BALTIMORE — As soon as I heard Davetta Parker’s voice, I knew I had to meet her. Her grandson, Nook, was one of seven young people from one high school killed in the spasm of violence that swept the city in the two years after the 2015 death of Freddie Gray. I had cold-called her from New York. When she picked up, she was sitting at her desk in the central branch of Baltimore’s public library system, where she works.
I introduced myself. She said, “I think God sent you to me.”
She said she had so many questions about her grandson’s death and she needed someone to help investigate, because the police never did. She said she had written letters to news channels and newspapers. But no one had written back. And there I was on the phone.
My colleague Lynsea Garrison and I spent four months investigating Nook’s death for The New York Times podcast, The Daily. We were drawn to his story because we wanted to understand the violence in Baltimore. Nook, whose given name was Lavar Montray Douglas, was shot on Dec. 13, 2016, by a police officer in an unmarked car who worked for Coppin State University. But the more we looked, the more we discovered that the story of Nook and his family reflected the broader experience of many African-Americans in the 20th century.
Nook’s family, descended from slaves, had risen quickly, from farming in poverty in North Carolina in the 1930s, to middle-class jobs, a house and a car in Baltimore in the 1940s and 1950s. And in fact, most of the family kept rising, moving out to homes in the county.
But Nook’s mother, Toby, and her mother, Davetta Parker, stayed in the city, and were buffeted by every storm that blew through. Catastrophic job losses in manufacturing and other industries devastated black men in Baltimore in the 1970s and 1980s. Then came crack cocaine, crime and the Zero Tolerance policing strategy that was supposed to help communities like Baltimore, but only made things worse.
Nook died in the sharpest rise in homicides in the city in 25 years. When I first started reporting, I imagined this as random violence. But homicides in Baltimore are pretty tightly contained to the circle of people involved in drug crime. Here’s an amazing fact: The average number of arrests that homicide victims had in Baltimore last year was 11.
Nook was born in 1998, a little boy with bushy eyebrows. He spent his first few years living with a great-aunt in a large house with a big lawn out in Baltimore County. He took piano lessons. But he was drawn back to the city of Baltimore to be near his mother, Toby. His grandmother Davetta said he was “swallowed by the street.” By around 13, he started dealing drugs. Moments before he was shot in 2016, he’d been firing a gun, though for what reason remains unclear.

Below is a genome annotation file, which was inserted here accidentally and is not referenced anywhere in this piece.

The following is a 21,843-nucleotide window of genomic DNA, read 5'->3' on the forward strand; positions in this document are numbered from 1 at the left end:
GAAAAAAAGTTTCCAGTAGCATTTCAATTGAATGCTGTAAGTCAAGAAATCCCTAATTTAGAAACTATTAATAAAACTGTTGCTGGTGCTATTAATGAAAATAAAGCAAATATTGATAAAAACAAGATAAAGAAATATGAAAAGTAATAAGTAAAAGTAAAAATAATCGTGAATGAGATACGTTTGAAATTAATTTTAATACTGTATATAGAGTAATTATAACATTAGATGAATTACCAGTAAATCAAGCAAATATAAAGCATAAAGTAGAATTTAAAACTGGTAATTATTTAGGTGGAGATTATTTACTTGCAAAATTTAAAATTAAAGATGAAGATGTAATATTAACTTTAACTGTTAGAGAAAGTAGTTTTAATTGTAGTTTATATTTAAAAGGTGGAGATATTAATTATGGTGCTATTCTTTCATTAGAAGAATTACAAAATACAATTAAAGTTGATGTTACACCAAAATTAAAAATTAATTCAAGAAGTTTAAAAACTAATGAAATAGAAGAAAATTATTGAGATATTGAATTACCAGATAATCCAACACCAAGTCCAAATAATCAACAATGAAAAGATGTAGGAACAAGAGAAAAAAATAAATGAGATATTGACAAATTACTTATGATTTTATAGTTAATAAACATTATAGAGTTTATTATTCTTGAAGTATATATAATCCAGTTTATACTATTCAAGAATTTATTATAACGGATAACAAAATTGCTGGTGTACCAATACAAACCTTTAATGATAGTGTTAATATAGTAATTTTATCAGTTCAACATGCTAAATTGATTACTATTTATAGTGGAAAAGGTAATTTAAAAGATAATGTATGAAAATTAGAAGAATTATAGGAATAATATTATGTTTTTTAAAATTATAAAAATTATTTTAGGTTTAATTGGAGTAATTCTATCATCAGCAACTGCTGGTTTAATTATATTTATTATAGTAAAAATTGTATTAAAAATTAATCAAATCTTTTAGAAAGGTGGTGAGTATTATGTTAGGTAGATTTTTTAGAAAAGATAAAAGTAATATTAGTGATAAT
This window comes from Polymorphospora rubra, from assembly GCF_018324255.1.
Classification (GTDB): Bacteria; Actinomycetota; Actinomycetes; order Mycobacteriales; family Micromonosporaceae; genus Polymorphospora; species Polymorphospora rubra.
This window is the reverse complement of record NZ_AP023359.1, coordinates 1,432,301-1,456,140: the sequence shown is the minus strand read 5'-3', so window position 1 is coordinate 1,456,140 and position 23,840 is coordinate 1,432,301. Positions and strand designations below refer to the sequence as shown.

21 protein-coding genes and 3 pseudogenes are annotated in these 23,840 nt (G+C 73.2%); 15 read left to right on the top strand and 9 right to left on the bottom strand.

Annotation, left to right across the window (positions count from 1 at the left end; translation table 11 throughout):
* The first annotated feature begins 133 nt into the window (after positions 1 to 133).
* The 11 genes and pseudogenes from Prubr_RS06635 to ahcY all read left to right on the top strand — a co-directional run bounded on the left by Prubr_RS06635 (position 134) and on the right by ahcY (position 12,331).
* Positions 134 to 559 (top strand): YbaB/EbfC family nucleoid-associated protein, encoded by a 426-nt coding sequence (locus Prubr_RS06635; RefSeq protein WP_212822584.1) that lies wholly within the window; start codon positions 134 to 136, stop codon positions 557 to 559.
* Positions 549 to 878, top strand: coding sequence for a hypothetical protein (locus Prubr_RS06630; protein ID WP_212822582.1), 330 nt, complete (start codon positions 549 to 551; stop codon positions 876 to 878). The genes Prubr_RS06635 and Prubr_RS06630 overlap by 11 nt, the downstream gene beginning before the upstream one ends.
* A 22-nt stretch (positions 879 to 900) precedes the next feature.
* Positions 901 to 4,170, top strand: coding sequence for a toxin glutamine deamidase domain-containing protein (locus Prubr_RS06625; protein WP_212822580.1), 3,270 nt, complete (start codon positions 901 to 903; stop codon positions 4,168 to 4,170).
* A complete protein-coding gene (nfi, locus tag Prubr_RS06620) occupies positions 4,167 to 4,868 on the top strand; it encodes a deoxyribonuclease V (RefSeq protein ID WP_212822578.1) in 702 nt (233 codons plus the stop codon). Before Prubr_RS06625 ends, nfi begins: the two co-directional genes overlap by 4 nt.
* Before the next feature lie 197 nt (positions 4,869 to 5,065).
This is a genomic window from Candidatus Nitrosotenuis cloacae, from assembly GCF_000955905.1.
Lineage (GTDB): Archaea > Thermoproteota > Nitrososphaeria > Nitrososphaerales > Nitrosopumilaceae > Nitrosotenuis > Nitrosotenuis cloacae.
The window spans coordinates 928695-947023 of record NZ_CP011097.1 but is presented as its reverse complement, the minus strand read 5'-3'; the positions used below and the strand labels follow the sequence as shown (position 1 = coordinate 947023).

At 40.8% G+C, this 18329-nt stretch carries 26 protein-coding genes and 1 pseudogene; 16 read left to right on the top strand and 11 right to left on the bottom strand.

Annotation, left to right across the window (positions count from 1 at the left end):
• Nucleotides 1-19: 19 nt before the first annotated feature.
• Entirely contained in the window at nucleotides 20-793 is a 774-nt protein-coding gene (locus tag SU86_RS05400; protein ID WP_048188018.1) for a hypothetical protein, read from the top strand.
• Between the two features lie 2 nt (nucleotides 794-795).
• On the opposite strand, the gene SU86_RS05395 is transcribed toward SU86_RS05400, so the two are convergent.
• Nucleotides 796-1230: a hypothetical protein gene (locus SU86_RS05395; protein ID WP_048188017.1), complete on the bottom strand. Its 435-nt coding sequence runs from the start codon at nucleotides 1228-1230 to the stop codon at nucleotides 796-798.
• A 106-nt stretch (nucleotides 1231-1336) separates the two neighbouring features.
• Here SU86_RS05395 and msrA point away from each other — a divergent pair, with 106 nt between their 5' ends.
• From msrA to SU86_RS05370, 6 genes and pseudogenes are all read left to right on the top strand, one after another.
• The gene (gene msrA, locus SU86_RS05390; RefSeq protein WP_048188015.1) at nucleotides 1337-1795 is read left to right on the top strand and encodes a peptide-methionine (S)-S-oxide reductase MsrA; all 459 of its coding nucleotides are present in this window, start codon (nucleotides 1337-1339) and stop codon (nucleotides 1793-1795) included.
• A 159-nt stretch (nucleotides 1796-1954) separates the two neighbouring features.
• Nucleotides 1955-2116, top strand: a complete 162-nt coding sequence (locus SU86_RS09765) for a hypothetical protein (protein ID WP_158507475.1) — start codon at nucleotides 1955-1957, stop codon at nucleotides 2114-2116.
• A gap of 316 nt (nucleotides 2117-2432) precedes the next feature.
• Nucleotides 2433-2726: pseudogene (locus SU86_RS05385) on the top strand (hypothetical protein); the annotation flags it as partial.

When we talked to Nook’s friend, Neek, about why they started selling drugs, he used a word that stuck with me. He said they had been “hypnotized.” He said people start for all sorts of reasons — some need to pay rent, others want new clothes, others are searching for camaraderie, for attention and comfort. But the money is distracting, and can make you forget why you started in the first place.
“You can get sidetracked by a lot of stuff,” Neek said, who has written about this in songs. “We like the money, we like the cars, we like the clothes. Money, it’s the key to everything, to getting what you want in life. Without money, you’re nothing. People going to look at you like you’re a nobody.”
He said they knew that selling drugs was illegal. But the whole point was to do it for a little while, to make enough to get to the legal-money part of life. Then maybe they’d go back to school, or own a bar or a Laundromat.
“Everybody want that legal money,” he said, sitting in the basement of a house-turned-recording studio in West Baltimore. “That legal money’s safe, secure. You make $100,000 in illegal money, people come kick down the door and take that money.”
But drugs hurt people. What did he think about that?
“I understand these drugs kill people,” he said. “I understand that. But I got to get mine. You get what I’m saying? In a day it’s all about getting your money and getting out.”
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